7 replies on “Clients on Social Networking Sites”

[…] After creating the “Social Networking” category on this website, I was wondering if I would ever have a 2nd post on the subject after this general post about Clients on Social Networking Sites.  Jeremy Barfield has finally given me a second post on the subject…although the story is terrible.  After pushing his dad (ex Toronto Blue Jay, Jesse Barfield) down the stairs of his house, Jeremy Barfield decided to discuss the whole situation on MySpace [Younger Barfield Tells His Story (On Myspace, Of Course)]. […]

Abolute MUST if the athlete has attained a certain maturity level! Entertainers have caught this wave before athletes – it is commonplace for an entertainer’s manager or agent to maintain his / her social networking profiles.

A well-done social networking campaign will do wonders for an athlete, particuliiarly if that athlete is low or mid profile and wants to increase goodwill and visibility.

That’s a well done page, Darren. If the polls are maintained and refreshed, it will have a higher interactivity level than most other fan pages.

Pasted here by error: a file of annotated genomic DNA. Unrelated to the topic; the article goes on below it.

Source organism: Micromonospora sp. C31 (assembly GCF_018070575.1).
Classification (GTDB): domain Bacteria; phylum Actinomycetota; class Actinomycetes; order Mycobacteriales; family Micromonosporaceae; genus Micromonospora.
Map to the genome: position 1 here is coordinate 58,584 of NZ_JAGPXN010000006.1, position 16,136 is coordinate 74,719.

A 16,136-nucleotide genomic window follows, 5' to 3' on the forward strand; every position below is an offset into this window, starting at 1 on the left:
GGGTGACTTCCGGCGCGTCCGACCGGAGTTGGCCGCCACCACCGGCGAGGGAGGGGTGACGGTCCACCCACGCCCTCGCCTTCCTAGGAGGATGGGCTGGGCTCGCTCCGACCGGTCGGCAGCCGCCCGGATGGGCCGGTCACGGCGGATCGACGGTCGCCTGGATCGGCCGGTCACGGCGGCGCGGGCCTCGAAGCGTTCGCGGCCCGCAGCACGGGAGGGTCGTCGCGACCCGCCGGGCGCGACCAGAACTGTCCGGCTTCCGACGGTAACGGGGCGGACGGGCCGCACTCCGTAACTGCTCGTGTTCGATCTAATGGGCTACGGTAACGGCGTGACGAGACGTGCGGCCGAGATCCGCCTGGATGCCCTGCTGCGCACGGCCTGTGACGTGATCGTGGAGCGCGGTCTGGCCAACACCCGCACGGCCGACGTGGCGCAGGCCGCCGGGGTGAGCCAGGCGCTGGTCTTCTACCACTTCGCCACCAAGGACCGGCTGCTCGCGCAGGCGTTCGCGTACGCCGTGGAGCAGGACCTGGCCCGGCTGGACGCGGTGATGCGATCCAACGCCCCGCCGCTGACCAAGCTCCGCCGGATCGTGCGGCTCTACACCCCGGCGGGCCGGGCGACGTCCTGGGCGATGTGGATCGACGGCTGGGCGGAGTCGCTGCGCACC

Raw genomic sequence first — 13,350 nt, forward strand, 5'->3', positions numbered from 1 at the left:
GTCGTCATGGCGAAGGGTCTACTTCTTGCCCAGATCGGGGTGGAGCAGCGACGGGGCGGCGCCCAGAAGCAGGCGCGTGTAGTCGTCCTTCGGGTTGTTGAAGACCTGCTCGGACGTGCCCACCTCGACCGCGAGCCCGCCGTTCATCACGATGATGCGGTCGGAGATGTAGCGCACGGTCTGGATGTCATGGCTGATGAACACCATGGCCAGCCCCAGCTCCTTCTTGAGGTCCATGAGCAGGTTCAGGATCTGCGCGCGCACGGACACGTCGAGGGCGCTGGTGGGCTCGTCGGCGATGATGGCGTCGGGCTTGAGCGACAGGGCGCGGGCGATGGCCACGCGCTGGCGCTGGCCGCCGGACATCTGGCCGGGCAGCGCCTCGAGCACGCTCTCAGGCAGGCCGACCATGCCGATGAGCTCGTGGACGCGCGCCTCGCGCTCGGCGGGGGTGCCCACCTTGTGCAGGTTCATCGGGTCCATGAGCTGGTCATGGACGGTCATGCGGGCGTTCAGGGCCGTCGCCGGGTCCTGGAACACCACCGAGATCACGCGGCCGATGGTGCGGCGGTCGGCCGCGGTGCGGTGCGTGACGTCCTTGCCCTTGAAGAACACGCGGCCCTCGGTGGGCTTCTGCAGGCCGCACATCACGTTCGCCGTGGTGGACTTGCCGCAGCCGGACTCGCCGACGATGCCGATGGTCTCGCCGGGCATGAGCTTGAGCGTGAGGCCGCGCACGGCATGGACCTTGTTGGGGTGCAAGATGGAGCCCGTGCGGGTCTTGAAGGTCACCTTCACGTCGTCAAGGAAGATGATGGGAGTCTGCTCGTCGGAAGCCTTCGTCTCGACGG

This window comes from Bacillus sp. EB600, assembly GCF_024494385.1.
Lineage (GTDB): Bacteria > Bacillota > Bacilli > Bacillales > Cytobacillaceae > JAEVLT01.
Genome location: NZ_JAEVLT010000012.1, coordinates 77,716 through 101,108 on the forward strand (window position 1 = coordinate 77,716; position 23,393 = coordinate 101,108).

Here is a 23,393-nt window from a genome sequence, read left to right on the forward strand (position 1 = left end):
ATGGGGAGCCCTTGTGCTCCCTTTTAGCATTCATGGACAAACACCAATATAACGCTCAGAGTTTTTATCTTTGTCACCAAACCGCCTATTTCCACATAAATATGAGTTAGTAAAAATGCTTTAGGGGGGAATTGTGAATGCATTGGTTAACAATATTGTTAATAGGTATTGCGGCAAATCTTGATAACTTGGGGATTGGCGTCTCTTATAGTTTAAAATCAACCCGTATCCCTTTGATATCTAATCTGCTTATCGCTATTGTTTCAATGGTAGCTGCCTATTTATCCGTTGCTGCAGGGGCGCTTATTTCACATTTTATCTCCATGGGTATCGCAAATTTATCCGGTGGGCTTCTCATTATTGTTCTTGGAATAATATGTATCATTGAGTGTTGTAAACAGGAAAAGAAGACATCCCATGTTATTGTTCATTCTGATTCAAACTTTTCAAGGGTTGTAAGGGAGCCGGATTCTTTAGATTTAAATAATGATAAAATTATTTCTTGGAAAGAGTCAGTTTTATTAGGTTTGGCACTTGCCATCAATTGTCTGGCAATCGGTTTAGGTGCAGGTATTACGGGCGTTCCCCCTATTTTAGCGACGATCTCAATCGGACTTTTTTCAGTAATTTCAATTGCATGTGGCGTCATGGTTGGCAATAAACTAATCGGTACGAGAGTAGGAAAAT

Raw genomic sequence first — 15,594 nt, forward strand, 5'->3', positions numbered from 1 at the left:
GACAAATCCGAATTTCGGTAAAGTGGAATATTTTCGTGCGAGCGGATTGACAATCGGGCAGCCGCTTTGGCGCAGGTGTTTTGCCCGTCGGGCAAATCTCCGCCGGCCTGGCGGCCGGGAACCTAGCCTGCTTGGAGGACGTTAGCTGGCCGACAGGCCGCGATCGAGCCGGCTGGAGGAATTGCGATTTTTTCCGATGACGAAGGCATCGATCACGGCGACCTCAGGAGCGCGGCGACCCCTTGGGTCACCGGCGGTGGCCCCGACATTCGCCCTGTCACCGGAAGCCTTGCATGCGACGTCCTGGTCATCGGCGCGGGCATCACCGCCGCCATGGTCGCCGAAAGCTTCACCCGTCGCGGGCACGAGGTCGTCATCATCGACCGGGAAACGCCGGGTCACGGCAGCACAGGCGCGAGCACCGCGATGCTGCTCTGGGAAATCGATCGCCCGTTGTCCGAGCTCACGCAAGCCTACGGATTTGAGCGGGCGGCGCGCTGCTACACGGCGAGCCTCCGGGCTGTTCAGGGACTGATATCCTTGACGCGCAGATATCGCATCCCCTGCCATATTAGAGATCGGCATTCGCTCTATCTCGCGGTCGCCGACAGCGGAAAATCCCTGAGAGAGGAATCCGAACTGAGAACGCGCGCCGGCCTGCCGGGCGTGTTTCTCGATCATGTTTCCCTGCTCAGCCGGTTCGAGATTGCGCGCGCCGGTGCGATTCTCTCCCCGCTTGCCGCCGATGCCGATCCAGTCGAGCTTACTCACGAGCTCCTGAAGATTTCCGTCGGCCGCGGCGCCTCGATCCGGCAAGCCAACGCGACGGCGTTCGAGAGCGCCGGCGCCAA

Another athlete that has a tight online social networking presence is UFC Fighter Kenny “Ken Flo” Florian.

Fan Page:

He also has a great personal page. I believe that his brother assists him in keeping the pages looking great and up to date.

With Facebook and Twitter (and Social Networking in general) exploding the way it is, there is no better time for professional athletes to utilize the power of these sites. The ability to personally create and effect your own brand and image is both powerful and unique. People will talk about you, why not direct the conversations by reaching out to fans where they already are. 175 Million and counting…thats the number of ACTIVE Facebook Users. Don’t think its important? Search your favorite athlete on Facebook. You will find a page, but the vast majority of these pages are impostors. Do athletes realize people are representing them without consent? Eli Manning’s Impostor Fan Page had a post directly from “Eli” that dealt with the Plaxico situation last season. Bad punctuation, spelling mistakes, and most of all, a response that was certainly NOT aligned with the way Eli, the Giants, and the NFL would want to handle the situation.

Greater control over Public Relations is just one of the many benefits Social Networking offers. If done correctly, Facebook can offer some extremely unique marketing opportunities that cannot be found elsewhere. Imagine a page with 10,000 fans. One click lets you mass-message ALL of those fans at once. At the same time, you can have 1-on-1 conversations with fans. Every fan wants to get as close as possible to their favorite athletes. Interact on a personal level and expect fan loyalty to increase greatly.